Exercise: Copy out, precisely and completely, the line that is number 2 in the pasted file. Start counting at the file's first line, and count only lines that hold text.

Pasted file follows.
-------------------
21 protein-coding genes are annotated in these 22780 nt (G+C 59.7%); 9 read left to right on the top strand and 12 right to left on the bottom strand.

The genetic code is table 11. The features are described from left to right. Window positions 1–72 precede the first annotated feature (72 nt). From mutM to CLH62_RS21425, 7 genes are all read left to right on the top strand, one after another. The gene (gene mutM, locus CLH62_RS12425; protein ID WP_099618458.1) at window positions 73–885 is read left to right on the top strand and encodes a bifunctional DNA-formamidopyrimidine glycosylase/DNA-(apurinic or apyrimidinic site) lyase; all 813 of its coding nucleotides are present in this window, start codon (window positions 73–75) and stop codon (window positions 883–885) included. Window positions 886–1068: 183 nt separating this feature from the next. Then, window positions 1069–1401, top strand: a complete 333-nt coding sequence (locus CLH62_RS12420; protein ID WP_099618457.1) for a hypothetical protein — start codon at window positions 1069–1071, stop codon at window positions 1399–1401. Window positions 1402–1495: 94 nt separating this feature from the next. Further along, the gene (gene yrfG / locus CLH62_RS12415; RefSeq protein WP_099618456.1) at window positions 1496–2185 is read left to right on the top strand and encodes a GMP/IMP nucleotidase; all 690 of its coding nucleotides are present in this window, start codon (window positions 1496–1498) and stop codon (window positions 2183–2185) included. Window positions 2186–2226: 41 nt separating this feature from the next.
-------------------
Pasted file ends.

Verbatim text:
The genetic code is table 11. The features are described from left to right. Window positions 1–72 precede the first annotated feature (72 nt). From mutM to CLH62_RS21425, 7 genes are all read left to right on the top strand, one after another. The gene (gene mutM, locus CLH62_RS12425; protein ID WP_099618458.1) at window positions 73–885 is read left to right on the top strand and encodes a bifunctional DNA-formamidopyrimidine glycosylase/DNA-(apurinic or apyrimidinic site) lyase; all 813 of its coding nucleotides are present in this window, start codon (window positions 73–75) and stop codon (window positions 883–885) included. Window positions 886–1068: 183 nt separating this feature from the next. Then, window positions 1069–1401, top strand: a complete 333-nt coding sequence (locus CLH62_RS12420; protein ID WP_099618457.1) for a hypothetical protein — start codon at window positions 1069–1071, stop codon at window positions 1399–1401. Window positions 1402–1495: 94 nt separating this feature from the next. Further along, the gene (gene yrfG / locus CLH62_RS12415; RefSeq protein WP_099618456.1) at window positions 1496–2185 is read left to right on the top strand and encodes a GMP/IMP nucleotidase; all 690 of its coding nucleotides are present in this window, start codon (window positions 1496–1498) and stop codon (window positions 2183–2185) included. Window positions 2186–2226: 41 nt separating this feature from the next.